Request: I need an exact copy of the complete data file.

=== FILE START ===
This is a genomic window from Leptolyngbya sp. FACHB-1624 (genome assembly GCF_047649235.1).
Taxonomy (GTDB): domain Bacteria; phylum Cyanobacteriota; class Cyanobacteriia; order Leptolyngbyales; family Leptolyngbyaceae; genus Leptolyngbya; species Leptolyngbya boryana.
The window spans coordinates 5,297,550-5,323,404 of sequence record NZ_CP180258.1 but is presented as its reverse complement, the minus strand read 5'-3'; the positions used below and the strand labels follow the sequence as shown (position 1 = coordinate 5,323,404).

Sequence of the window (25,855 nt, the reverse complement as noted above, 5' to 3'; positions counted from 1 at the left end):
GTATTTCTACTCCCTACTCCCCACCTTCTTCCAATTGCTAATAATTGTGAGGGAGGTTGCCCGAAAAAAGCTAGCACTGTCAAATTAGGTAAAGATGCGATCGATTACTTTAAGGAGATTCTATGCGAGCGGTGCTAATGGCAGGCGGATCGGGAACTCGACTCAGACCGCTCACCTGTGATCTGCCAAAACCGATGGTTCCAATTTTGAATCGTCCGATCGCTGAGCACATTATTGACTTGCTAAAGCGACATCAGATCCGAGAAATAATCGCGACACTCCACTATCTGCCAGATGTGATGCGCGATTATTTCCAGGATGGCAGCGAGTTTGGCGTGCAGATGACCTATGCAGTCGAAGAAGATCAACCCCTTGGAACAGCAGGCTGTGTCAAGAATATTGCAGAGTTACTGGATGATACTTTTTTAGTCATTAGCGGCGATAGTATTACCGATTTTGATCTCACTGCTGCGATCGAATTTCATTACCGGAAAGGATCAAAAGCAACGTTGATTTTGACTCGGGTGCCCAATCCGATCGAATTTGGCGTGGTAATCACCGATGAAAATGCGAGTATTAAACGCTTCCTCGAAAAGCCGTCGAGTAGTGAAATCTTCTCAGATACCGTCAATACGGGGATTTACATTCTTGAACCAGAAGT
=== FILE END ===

This is a genomic window from Leptolyngbya sp. FACHB-1624 (genome assembly GCF_047649235.1).
Taxonomy (GTDB): domain Bacteria; phylum Cyanobacteriota; class Cyanobacteriia; order Leptolyngbyales; family Leptolyngbyaceae; genus Leptolyngbya; species Leptolyngbya boryana.
The window spans coordinates 5,297,550-5,323,404 of sequence record NZ_CP180258.1 but is presented as its reverse complement, the minus strand read 5'-3'; the positions used below and the strand labels follow the sequence as shown (position 1 = coordinate 5,323,404).

Sequence of the window (25,855 nt, the reverse complement as noted above, 5' to 3'; positions counted from 1 at the left end):
GTATTTCTACTCCCTACTCCCCACCTTCTTCCAATTGCTAATAATTGTGAGGGAGGTTGCCCGAAAAAAGCTAGCACTGTCAAATTAGGTAAAGATGCGATCGATTACTTTAAGGAGATTCTATGCGAGCGGTGCTAATGGCAGGCGGATCGGGAACTCGACTCAGACCGCTCACCTGTGATCTGCCAAAACCGATGGTTCCAATTTTGAATCGTCCGATCGCTGAGCACATTATTGACTTGCTAAAGCGACATCAGATCCGAGAAATAATCGCGACACTCCACTATCTGCCAGATGTGATGCGCGATTATTTCCAGGATGGCAGCGAGTTTGGCGTGCAGATGACCTATGCAGTCGAAGAAGATCAACCCCTTGGAACAGCAGGCTGTGTCAAGAATATTGCAGAGTTACTGGATGATACTTTTTTAGTCATTAGCGGCGATAGTATTACCGATTTTGATCTCACTGCTGCGATCGAATTTCATTACCGGAAAGGATCAAAAGCAACGTTGATTTTGACTCGGGTGCCCAATCCGATCGAATTTGGCGTGGTAATCACCGATGAAAATGCGAGTATTAAACGCTTCCTCGAAAAGCCGTCGAGTAGTGAAATCTTCTCAGATACCGTCAATACGGGGATTTACATTCTTGAACCAGAAGT